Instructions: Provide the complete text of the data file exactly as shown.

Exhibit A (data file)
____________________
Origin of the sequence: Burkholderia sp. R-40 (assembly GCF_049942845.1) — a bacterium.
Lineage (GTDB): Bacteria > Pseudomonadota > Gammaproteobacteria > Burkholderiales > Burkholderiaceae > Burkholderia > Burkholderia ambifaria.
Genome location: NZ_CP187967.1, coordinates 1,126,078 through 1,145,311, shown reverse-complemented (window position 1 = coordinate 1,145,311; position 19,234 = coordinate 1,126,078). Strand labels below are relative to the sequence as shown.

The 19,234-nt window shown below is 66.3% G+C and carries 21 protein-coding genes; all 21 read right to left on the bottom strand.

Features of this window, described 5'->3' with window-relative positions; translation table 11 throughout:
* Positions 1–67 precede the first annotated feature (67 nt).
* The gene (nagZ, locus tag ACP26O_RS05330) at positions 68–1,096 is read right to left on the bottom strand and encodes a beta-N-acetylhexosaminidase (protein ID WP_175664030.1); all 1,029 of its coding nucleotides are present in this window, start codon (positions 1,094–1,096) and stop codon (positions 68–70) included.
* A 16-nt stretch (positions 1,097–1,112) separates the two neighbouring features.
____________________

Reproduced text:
Origin of the sequence: Burkholderia sp. R-40 (assembly GCF_049942845.1) — a bacterium.
Lineage (GTDB): Bacteria > Pseudomonadota > Gammaproteobacteria > Burkholderiales > Burkholderiaceae > Burkholderia > Burkholderia ambifaria.
Genome location: NZ_CP187967.1, coordinates 1,126,078 through 1,145,311, shown reverse-complemented (window position 1 = coordinate 1,145,311; position 19,234 = coordinate 1,126,078). Strand labels below are relative to the sequence as shown.

The 19,234-nt window shown below is 66.3% G+C and carries 21 protein-coding genes; all 21 read right to left on the bottom strand.

Features of this window, described 5'->3' with window-relative positions; translation table 11 throughout:
* Positions 1–67 precede the first annotated feature (67 nt).
* The gene (nagZ, locus tag ACP26O_RS05330) at positions 68–1,096 is read right to left on the bottom strand and encodes a beta-N-acetylhexosaminidase (protein ID WP_175664030.1); all 1,029 of its coding nucleotides are present in this window, start codon (positions 1,094–1,096) and stop codon (positions 68–70) included.
* A 16-nt stretch (positions 1,097–1,112) separates the two neighbouring features.